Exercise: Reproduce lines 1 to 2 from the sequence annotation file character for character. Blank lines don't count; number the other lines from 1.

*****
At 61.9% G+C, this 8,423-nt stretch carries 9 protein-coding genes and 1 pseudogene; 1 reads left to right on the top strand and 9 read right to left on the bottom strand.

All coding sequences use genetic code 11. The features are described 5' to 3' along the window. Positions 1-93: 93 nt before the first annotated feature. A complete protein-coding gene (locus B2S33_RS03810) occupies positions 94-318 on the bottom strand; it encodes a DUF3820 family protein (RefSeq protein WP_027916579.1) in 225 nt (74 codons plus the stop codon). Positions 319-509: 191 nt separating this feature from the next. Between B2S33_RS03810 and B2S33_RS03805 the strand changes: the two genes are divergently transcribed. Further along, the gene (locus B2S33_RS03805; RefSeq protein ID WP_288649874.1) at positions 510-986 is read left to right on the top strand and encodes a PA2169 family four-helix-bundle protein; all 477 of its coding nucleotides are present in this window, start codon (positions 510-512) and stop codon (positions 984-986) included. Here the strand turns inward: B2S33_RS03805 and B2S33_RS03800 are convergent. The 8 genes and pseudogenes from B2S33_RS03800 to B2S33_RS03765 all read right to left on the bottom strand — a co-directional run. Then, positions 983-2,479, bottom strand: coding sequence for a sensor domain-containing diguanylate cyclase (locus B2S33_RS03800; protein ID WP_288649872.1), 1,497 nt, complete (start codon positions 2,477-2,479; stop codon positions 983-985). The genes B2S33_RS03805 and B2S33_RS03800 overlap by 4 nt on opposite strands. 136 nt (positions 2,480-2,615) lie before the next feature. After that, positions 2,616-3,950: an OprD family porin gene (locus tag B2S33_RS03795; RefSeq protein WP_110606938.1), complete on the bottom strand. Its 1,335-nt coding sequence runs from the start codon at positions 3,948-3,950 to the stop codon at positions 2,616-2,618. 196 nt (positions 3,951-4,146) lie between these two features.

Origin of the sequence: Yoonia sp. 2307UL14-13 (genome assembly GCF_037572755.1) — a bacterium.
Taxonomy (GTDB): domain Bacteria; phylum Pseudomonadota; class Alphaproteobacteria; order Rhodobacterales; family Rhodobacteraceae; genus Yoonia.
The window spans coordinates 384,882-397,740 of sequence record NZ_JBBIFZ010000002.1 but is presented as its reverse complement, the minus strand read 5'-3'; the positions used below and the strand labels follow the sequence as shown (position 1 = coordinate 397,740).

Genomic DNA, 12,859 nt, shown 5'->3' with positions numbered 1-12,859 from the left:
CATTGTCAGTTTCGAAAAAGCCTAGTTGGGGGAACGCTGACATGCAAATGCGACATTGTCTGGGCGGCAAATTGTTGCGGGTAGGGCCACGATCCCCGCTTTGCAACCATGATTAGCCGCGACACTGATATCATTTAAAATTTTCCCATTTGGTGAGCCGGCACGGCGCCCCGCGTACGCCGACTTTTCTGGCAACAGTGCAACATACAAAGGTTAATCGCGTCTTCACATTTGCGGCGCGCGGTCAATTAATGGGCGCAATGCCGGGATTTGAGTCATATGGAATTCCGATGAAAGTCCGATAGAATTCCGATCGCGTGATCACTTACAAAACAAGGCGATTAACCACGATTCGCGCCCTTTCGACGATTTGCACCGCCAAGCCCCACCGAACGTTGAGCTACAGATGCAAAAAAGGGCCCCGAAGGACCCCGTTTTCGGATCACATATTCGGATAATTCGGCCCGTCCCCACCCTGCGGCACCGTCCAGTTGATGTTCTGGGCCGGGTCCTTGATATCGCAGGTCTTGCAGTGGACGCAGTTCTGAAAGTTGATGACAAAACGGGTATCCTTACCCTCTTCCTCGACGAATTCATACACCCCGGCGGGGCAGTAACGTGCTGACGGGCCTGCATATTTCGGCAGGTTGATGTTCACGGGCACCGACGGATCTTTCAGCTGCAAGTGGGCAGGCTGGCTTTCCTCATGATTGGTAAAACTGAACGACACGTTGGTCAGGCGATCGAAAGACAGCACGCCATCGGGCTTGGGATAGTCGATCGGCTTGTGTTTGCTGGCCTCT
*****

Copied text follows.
At 61.9% G+C, this 8,423-nt stretch carries 9 protein-coding genes and 1 pseudogene; 1 reads left to right on the top strand and 9 read right to left on the bottom strand.

All coding sequences use genetic code 11. The features are described 5' to 3' along the window. Positions 1-93: 93 nt before the first annotated feature. A complete protein-coding gene (locus B2S33_RS03810) occupies positions 94-318 on the bottom strand; it encodes a DUF3820 family protein (RefSeq protein WP_027916579.1) in 225 nt (74 codons plus the stop codon). Positions 319-509: 191 nt separating this feature from the next. Between B2S33_RS03810 and B2S33_RS03805 the strand changes: the two genes are divergently transcribed. Further along, the gene (locus B2S33_RS03805; RefSeq protein ID WP_288649874.1) at positions 510-986 is read left to right on the top strand and encodes a PA2169 family four-helix-bundle protein; all 477 of its coding nucleotides are present in this window, start codon (positions 510-512) and stop codon (positions 984-986) included. Here the strand turns inward: B2S33_RS03805 and B2S33_RS03800 are convergent. The 8 genes and pseudogenes from B2S33_RS03800 to B2S33_RS03765 all read right to left on the bottom strand — a co-directional run. Then, positions 983-2,479, bottom strand: coding sequence for a sensor domain-containing diguanylate cyclase (locus B2S33_RS03800; protein ID WP_288649872.1), 1,497 nt, complete (start codon positions 2,477-2,479; stop codon positions 983-985). The genes B2S33_RS03805 and B2S33_RS03800 overlap by 4 nt on opposite strands. 136 nt (positions 2,480-2,615) lie before the next feature. After that, positions 2,616-3,950: an OprD family porin gene (locus tag B2S33_RS03795; RefSeq protein WP_110606938.1), complete on the bottom strand. Its 1,335-nt coding sequence runs from the start codon at positions 3,948-3,950 to the stop codon at positions 2,616-2,618. 196 nt (positions 3,951-4,146) lie between these two features.